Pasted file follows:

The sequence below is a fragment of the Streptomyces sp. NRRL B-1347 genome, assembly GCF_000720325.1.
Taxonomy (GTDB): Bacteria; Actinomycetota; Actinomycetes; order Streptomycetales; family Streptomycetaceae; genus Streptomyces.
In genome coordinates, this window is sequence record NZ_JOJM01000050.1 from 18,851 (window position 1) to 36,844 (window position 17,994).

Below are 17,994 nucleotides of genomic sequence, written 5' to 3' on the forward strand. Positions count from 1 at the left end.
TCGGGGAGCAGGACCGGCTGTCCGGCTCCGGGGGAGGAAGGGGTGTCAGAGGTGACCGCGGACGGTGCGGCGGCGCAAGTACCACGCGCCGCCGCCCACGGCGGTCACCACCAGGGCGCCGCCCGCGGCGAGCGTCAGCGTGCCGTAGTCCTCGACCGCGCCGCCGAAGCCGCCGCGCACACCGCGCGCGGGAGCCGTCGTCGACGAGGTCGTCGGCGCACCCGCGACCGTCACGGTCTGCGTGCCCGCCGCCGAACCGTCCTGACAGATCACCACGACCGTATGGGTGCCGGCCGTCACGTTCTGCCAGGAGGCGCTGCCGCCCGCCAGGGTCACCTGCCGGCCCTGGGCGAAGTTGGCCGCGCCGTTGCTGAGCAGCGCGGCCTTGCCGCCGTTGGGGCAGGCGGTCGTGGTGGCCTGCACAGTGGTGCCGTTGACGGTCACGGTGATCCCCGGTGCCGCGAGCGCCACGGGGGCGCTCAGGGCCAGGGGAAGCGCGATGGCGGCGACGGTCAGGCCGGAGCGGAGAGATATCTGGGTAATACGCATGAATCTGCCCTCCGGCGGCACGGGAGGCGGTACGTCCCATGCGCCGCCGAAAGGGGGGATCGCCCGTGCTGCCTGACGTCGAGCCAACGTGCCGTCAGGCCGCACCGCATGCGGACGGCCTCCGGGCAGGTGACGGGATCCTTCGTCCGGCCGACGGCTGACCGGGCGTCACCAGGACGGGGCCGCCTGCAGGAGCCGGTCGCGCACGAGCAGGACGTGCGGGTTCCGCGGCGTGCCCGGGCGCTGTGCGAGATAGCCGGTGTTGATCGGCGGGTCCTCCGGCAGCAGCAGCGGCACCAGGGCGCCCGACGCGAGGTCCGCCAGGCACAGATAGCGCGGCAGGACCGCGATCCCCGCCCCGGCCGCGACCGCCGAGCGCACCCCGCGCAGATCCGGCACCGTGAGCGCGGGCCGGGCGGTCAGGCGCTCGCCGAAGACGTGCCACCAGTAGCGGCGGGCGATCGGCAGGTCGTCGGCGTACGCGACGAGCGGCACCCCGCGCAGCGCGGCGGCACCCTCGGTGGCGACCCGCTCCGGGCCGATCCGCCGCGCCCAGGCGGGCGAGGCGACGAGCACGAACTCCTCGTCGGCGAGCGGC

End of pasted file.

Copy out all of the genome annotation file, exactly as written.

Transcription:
The sequence below is a fragment of the Streptomyces sp. NRRL B-1347 genome, assembly GCF_000720325.1.
Taxonomy (GTDB): Bacteria; Actinomycetota; Actinomycetes; order Streptomycetales; family Streptomycetaceae; genus Streptomyces.
In genome coordinates, this window is sequence record NZ_JOJM01000050.1 from 18,851 (window position 1) to 36,844 (window position 17,994).

Below are 17,994 nucleotides of genomic sequence, written 5' to 3' on the forward strand. Positions count from 1 at the left end.
TCGGGGAGCAGGACCGGCTGTCCGGCTCCGGGGGAGGAAGGGGTGTCAGAGGTGACCGCGGACGGTGCGGCGGCGCAAGTACCACGCGCCGCCGCCCACGGCGGTCACCACCAGGGCGCCGCCCGCGGCGAGCGTCAGCGTGCCGTAGTCCTCGACCGCGCCGCCGAAGCCGCCGCGCACACCGCGCGCGGGAGCCGTCGTCGACGAGGTCGTCGGCGCACCCGCGACCGTCACGGTCTGCGTGCCCGCCGCCGAACCGTCCTGACAGATCACCACGACCGTATGGGTGCCGGCCGTCACGTTCTGCCAGGAGGCGCTGCCGCCCGCCAGGGTCACCTGCCGGCCCTGGGCGAAGTTGGCCGCGCCGTTGCTGAGCAGCGCGGCCTTGCCGCCGTTGGGGCAGGCGGTCGTGGTGGCCTGCACAGTGGTGCCGTTGACGGTCACGGTGATCCCCGGTGCCGCGAGCGCCACGGGGGCGCTCAGGGCCAGGGGAAGCGCGATGGCGGCGACGGTCAGGCCGGAGCGGAGAGATATCTGGGTAATACGCATGAATCTGCCCTCCGGCGGCACGGGAGGCGGTACGTCCCATGCGCCGCCGAAAGGGGGGATCGCCCGTGCTGCCTGACGTCGAGCCAACGTGCCGTCAGGCCGCACCGCATGCGGACGGCCTCCGGGCAGGTGACGGGATCCTTCGTCCGGCCGACGGCTGACCGGGCGTCACCAGGACGGGGCCGCCTGCAGGAGCCGGTCGCGCACGAGCAGGACGTGCGGGTTCCGCGGCGTGCCCGGGCGCTGTGCGAGATAGCCGGTGTTGATCGGCGGGTCCTCCGGCAGCAGCAGCGGCACCAGGGCGCCCGACGCGAGGTCCGCCAGGCACAGATAGCGCGGCAGGACCGCGATCCCCGCCCCGGCCGCGACCGCCGAGCGCACCCCGCGCAGATCCGGCACCGTGAGCGCGGGCCGGGCGGTCAGGCGCTCGCCGAAGACGTGCCACCAGTAGCGGCGGGCGATCGGCAGGTCGTCGGCGTACGCGACGAGCGGCACCCCGCGCAGCGCGGCGGCACCCTCGGTGGCGACCCGCTCCGGGCCGATCCGCCGCGCCCAGGCGGGCGAGGCGACGAGCACGAACTCCTCGTCGGCGAGCGGC